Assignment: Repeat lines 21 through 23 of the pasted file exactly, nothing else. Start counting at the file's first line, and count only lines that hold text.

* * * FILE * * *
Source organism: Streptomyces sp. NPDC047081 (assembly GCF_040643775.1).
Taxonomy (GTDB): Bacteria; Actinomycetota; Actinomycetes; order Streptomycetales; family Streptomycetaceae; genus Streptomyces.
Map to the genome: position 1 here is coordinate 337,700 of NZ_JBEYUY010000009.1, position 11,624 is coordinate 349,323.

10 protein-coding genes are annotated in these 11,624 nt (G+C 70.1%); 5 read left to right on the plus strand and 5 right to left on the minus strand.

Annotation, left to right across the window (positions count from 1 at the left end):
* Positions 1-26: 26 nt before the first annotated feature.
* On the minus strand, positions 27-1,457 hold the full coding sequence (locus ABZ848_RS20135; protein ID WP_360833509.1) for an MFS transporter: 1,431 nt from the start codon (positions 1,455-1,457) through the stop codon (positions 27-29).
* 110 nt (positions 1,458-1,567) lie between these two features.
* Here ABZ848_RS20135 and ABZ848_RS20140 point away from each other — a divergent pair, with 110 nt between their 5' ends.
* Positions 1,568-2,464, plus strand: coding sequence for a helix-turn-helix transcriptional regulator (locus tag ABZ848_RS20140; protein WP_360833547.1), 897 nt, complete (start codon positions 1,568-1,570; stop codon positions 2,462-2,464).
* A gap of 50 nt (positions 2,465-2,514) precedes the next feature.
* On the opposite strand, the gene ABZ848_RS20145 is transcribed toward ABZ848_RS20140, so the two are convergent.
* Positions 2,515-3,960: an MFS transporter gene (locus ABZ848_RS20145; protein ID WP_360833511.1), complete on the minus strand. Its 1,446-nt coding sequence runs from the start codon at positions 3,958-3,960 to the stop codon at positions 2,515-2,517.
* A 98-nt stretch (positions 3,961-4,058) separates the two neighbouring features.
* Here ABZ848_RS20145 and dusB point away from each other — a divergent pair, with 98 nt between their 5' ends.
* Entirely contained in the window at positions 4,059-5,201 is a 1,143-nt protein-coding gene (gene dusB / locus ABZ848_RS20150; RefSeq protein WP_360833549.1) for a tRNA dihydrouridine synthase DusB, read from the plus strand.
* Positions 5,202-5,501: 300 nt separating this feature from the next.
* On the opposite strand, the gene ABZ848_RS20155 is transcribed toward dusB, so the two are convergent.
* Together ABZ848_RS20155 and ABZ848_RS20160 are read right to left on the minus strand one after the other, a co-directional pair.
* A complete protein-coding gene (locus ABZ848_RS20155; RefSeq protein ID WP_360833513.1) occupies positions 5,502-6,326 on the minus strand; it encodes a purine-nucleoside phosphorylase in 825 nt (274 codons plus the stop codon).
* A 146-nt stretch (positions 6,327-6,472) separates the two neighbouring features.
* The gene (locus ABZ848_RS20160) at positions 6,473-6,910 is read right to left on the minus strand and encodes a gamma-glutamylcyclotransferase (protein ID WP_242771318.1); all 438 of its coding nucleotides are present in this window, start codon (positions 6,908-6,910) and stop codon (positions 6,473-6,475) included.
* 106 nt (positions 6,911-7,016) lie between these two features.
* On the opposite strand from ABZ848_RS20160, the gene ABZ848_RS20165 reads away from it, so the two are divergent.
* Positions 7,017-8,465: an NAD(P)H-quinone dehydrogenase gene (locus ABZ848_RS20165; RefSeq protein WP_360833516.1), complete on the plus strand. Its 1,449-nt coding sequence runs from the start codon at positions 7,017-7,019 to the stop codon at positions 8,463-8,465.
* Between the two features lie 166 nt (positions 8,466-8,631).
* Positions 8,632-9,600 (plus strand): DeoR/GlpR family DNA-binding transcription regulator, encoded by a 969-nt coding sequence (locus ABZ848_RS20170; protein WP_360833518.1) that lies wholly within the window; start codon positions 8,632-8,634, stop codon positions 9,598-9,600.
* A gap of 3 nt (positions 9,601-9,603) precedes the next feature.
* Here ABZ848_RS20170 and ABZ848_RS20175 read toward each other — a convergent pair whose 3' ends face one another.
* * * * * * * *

* A 146-nt stretch (positions 6,327-6,472) separates the two neighbouring features.
* The gene (locus ABZ848_RS20160) at positions 6,473-6,910 is read right to left on the minus strand and encodes a gamma-glutamylcyclotransferase (protein ID WP_242771318.1); all 438 of its coding nucleotides are present in this window, start codon (positions 6,908-6,910) and stop codon (positions 6,473-6,475) included.
* 106 nt (positions 6,911-7,016) lie between these two features.